With countercyclical policy, when the economy shrinks, the government cuts taxes or raises spending, running deficits. This provides demand dampening the downturn, reducing long-term damage to the economy. When the economy expands, the government raises taxes or cuts spending, running surpluses. This reduces demand dampening the expansion, reducing the probability of overheating the economy. The result is that the market cycle is attenuated, with gentler and shorter-lived recessions.
Objection, financetrollbot. Unresponsive.
Having two days ago refused the notion of a variable money supply impacting markets vis a vis Obama, Trump, et al, now you insist that a variable money supply is all that holds markets intact vis a vis your Bush falsehood and Gore fantasy.
You're so out of this you can't see straight, financetrollbot.
Crapulent: Having two days ago refused the notion of a variable money supply impacting markets vis a vis Obama, Trump, et al, now you insist that a variable money supply is all that holds markets intact ...
Have no idea what you are going on about. The money supply is certainly an important regulator of the economy. To use an analogy, the engine of markets provides the power, and countercyclical policy acts as a governor.
Crapulent: vis a vis your Bush falsehood and Gore fantasy.
Are you saying Bush didn't cut taxes and that the economy didn't have a real estate bubble? Or are you saying having a couple of extra $trillion on hand wouldn't have been helpful if and when the financial crisis occurred?
...and before you get all pedantic about your Googled financebot du jour phenomenon, I'll unpack my shorthand.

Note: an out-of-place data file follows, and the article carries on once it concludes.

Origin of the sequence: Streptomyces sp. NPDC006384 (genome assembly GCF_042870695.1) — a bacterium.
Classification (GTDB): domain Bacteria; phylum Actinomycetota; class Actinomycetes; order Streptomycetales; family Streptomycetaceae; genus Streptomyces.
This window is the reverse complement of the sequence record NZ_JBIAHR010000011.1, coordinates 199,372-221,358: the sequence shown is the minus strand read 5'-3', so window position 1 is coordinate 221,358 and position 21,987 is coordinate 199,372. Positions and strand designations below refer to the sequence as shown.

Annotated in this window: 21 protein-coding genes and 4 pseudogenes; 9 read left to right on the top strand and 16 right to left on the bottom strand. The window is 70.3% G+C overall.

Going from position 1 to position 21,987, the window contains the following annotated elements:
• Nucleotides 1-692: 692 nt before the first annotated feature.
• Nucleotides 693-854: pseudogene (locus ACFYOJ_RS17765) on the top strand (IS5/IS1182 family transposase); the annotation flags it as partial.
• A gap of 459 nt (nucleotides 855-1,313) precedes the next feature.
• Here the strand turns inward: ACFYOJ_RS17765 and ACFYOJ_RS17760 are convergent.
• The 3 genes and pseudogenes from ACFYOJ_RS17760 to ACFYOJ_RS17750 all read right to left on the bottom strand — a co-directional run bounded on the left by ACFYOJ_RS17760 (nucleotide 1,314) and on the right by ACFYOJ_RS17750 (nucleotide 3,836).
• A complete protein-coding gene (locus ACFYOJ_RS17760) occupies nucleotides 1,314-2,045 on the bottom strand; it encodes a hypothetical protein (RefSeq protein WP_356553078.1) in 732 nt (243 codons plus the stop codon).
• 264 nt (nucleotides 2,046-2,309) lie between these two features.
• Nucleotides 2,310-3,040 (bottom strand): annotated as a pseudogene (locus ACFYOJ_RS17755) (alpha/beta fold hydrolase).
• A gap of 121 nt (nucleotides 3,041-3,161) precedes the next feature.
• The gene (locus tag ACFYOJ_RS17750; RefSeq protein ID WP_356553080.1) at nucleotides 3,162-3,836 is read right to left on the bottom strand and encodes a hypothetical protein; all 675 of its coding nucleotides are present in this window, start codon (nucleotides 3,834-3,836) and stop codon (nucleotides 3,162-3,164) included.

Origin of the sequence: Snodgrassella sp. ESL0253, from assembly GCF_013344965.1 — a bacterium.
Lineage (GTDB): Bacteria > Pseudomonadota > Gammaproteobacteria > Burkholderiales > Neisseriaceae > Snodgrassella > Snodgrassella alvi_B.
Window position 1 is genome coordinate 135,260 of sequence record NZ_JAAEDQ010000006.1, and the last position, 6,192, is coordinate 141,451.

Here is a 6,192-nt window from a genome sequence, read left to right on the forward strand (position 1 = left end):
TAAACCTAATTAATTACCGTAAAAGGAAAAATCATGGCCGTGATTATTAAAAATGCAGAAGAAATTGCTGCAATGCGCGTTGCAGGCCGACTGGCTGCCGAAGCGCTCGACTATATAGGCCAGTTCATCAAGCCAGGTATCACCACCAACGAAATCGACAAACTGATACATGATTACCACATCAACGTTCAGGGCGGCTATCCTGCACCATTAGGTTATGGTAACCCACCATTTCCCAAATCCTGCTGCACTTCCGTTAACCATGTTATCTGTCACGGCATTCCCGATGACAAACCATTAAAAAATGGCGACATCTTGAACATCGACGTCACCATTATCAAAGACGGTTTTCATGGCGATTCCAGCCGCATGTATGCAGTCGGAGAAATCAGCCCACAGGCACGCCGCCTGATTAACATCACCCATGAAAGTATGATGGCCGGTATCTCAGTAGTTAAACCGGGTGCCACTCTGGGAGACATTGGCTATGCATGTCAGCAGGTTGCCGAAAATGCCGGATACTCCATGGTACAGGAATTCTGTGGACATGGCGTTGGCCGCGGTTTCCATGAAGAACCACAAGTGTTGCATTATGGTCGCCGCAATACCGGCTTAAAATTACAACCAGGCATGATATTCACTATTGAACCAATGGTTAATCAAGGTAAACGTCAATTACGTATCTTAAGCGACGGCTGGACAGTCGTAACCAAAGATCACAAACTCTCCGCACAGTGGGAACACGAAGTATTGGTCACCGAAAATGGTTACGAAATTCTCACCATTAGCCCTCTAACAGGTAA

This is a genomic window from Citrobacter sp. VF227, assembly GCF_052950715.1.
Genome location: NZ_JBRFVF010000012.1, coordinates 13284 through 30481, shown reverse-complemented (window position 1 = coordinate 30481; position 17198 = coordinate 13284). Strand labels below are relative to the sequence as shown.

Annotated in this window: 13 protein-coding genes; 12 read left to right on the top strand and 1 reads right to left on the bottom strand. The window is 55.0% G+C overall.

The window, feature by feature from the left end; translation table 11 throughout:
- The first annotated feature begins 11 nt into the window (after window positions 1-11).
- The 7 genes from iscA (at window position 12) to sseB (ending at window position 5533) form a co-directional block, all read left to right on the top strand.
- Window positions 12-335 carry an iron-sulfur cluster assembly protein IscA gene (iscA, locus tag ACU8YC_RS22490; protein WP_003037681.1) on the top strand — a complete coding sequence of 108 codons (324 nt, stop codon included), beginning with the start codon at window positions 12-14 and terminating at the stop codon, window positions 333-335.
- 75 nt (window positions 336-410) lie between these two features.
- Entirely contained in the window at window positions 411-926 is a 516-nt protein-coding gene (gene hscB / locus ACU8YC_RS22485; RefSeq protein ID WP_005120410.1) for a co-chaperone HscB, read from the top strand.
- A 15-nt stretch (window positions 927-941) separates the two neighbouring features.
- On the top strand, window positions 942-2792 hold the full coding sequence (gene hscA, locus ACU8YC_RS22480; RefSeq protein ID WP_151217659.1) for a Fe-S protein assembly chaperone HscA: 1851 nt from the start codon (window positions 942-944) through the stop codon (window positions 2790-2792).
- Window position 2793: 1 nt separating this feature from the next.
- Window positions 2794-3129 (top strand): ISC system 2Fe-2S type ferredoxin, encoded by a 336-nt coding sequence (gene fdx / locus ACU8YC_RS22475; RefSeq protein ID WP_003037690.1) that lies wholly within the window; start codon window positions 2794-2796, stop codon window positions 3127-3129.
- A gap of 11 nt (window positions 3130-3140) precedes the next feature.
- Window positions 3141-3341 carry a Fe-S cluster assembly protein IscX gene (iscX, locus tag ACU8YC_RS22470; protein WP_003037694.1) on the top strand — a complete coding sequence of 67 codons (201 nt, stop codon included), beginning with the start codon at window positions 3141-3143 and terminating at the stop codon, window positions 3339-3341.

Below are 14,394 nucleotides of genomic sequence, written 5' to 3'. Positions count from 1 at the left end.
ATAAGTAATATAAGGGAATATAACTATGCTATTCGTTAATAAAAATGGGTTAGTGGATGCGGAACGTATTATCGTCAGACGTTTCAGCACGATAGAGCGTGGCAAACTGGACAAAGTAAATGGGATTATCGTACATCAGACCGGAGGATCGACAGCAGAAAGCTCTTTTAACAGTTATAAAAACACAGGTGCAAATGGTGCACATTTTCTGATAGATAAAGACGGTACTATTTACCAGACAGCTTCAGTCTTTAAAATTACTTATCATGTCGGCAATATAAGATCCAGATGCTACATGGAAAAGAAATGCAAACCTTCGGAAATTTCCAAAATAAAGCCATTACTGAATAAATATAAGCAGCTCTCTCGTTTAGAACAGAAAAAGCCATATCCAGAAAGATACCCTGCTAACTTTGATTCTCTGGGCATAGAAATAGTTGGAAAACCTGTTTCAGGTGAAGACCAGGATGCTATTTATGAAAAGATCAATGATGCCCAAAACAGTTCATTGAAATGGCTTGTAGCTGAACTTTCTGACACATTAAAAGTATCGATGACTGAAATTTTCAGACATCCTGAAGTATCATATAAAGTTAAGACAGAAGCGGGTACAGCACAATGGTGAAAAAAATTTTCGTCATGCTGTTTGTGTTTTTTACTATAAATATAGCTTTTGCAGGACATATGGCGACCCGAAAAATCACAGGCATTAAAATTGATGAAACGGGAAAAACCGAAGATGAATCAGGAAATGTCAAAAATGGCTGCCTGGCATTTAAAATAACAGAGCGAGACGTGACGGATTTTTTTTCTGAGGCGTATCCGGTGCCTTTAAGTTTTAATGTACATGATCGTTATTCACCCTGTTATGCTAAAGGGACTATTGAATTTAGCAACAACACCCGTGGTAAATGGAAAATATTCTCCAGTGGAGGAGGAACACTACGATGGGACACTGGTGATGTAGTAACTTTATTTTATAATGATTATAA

You're proposing that monetary policy itself either magically doesn't exist or has no effect on Bulldog's observation, which is the correct premise. However, you continue, Executive "government" policy establishes market equilibrium - via your cyclical ruminations on Bush and Gore - and does so in an era where there haven't been specific budgets in 20 years and where I recall the Obama era was made famous by Reid refusing to pass one.
Reid was Legislative. Trump is Executive. Neither are the Fed. Your fundamental "government" financial regulatory action is either sloppy rhetoric, a euphemism for a partial effect anyway, or non-existent.
It's a hypothetical fantasy where anything is possible.
Stop being obtuse, kiddiez .
Hot Air was so anti-Trump I left them in 2015 or so. Never went back. I do not believe any polls at all. Not after 2016. The way they manipulate the numbers is ridiculous. Don't forget, you don't see the questions asked. And they are professionals at wording questions to get the answer they want.